The goal of this study was to provide in-sight regarding use of laboratory asphaltene inhibitor testing to help guide expectations for inhibitor field performance. Specifically, this paper compares results from asphaltene inhibitor testing using two laboratory methods: (1) dead-oil analytical centrifuge stability analysis for asphaltenes method and (2) high-pressure live-fluid test that includes deposition evaluation. The analytical centrifuge method was developed as a simple laboratory test with test conditions pushed closer to field conditions than previous stability methods. As live-fluids are often not available, if data from the analytical centrifuge method can be used to help form better, more reliable field expectations, it would benefit operators in making field development plans and optimizing field operations.
The high-pressure testing in this study was performed with a Solids Detection System (SDS) apparatus designed to measure asphaltene onset pressures (AOPs) of live-crude oils through monitoring near infrared laser transmittance but also run with an augmented procedure to quantify the amount of asphaltenes deposited during depressurization. Although not replicating the exact higher shear flow environment in many wells, the live-fluid SDS testing represented the closest test possible to field conditions available with our current laboratory capabilities. As such, in the absence of complete field data, it represented our next best alternative to mimic field data for use in comparison against the analytical centrifuge method.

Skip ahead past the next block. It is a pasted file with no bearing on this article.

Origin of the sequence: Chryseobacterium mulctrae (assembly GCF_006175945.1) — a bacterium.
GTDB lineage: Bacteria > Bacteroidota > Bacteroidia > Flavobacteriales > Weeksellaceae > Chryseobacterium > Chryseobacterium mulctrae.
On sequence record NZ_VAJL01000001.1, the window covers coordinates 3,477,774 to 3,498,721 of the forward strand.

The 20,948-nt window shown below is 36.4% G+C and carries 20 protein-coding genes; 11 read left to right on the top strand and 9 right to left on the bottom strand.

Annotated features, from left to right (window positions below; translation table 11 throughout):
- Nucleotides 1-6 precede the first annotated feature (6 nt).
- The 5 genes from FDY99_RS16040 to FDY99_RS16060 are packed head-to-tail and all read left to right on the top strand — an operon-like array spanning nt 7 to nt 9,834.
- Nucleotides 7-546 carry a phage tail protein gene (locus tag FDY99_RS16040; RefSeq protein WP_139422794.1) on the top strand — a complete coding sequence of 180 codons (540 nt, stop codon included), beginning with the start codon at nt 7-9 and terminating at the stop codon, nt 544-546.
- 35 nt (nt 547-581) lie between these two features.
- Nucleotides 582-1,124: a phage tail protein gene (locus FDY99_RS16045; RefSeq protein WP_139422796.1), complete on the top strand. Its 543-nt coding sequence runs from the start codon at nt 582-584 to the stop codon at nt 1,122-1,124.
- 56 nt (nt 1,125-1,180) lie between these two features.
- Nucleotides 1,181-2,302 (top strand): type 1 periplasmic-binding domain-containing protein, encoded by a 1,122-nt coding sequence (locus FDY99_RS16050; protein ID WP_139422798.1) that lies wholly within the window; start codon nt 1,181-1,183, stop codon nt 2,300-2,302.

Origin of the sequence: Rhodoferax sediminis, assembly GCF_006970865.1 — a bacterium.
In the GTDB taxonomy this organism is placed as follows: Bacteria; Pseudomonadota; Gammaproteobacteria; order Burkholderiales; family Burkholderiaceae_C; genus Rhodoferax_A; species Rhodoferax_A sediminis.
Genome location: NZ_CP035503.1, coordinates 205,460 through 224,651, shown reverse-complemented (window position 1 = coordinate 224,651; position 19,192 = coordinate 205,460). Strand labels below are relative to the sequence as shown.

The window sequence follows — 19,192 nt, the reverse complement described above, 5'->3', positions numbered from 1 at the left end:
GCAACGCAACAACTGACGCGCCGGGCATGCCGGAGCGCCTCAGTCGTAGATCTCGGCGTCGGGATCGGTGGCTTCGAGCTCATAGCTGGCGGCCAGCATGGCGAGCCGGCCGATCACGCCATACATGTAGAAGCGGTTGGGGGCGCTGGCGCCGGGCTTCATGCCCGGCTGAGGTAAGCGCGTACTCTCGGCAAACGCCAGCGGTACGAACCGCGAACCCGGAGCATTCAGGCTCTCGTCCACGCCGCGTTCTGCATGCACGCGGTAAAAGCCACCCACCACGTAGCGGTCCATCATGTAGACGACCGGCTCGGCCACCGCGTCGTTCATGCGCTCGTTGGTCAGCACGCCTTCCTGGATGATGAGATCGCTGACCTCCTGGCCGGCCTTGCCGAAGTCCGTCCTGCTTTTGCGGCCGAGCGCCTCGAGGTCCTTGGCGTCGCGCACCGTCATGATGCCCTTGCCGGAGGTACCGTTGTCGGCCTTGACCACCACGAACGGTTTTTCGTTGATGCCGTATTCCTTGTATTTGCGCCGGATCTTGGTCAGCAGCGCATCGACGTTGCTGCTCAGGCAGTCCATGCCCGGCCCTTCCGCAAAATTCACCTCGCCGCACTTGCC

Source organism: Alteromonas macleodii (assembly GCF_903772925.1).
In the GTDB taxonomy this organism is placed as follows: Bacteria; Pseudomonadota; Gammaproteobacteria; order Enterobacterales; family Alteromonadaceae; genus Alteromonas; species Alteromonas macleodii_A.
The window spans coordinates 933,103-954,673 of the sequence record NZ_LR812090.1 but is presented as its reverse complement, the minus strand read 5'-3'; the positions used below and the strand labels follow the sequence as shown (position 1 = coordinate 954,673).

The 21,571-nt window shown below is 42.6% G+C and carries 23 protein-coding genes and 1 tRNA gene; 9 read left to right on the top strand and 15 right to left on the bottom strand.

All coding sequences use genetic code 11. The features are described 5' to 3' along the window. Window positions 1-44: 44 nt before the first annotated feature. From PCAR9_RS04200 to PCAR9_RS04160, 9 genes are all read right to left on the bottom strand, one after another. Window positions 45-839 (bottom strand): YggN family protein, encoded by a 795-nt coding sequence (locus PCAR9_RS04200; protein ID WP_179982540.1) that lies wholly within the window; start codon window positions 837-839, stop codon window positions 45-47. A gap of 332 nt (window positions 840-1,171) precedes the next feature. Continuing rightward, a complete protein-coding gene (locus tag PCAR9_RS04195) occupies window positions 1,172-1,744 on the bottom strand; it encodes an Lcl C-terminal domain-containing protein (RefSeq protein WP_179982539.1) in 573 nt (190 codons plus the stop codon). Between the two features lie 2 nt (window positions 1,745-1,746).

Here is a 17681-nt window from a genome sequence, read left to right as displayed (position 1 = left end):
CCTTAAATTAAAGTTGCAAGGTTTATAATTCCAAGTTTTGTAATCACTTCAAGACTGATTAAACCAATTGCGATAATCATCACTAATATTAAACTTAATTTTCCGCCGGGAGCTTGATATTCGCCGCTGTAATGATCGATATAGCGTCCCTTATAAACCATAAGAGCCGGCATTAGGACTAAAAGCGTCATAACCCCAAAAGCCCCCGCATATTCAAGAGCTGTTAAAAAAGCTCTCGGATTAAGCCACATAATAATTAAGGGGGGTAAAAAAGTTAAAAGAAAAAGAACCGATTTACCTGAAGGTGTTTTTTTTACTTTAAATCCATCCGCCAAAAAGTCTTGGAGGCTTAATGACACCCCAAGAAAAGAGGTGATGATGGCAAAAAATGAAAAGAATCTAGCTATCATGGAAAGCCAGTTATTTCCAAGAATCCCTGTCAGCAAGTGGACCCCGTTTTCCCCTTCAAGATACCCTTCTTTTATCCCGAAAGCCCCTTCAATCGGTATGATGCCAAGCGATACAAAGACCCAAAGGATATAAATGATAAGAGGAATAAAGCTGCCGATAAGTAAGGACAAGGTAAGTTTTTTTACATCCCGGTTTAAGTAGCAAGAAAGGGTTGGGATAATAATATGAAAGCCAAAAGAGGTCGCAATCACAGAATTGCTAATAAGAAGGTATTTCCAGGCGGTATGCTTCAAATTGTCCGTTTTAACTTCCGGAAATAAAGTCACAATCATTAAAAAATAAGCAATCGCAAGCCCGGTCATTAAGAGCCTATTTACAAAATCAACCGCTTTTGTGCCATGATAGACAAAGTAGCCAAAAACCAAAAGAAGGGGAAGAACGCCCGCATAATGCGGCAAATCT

Included in this paper are results with four different asphaltene inhibitors. The high-pressure test results show the inhibitors shifting measured AOPs and reducing asphaltene deposit weights. The analytical centrifuge test results are shown over a range of crude oil to destabilizing solvent ratios at different temperatures. One example comparing analytical centrifuge testing to a field data set is also presented. Results from the study indicated that the dead-oil analytical centrifuge stability testing should be performed at equivalent temperatures and with relatively high crude oil to destabilizing solvent ratios (~30 % crude oil or greater) to achieve similar results to high-pressure live-fluid testing. When performing dead-oil testing at lower temperatures and lower crude oil to destabilizing solvent ratios, the ability of the inhibitors to increase asphaltene stability were generally significantly greater than that achieved for reducing asphaltene deposition within the SDS apparatus. Testing at lower temperatures and lower crude oil to destabilizing solvent ratios, however, did indicate trends for determining relative asphaltene inhibitor performance.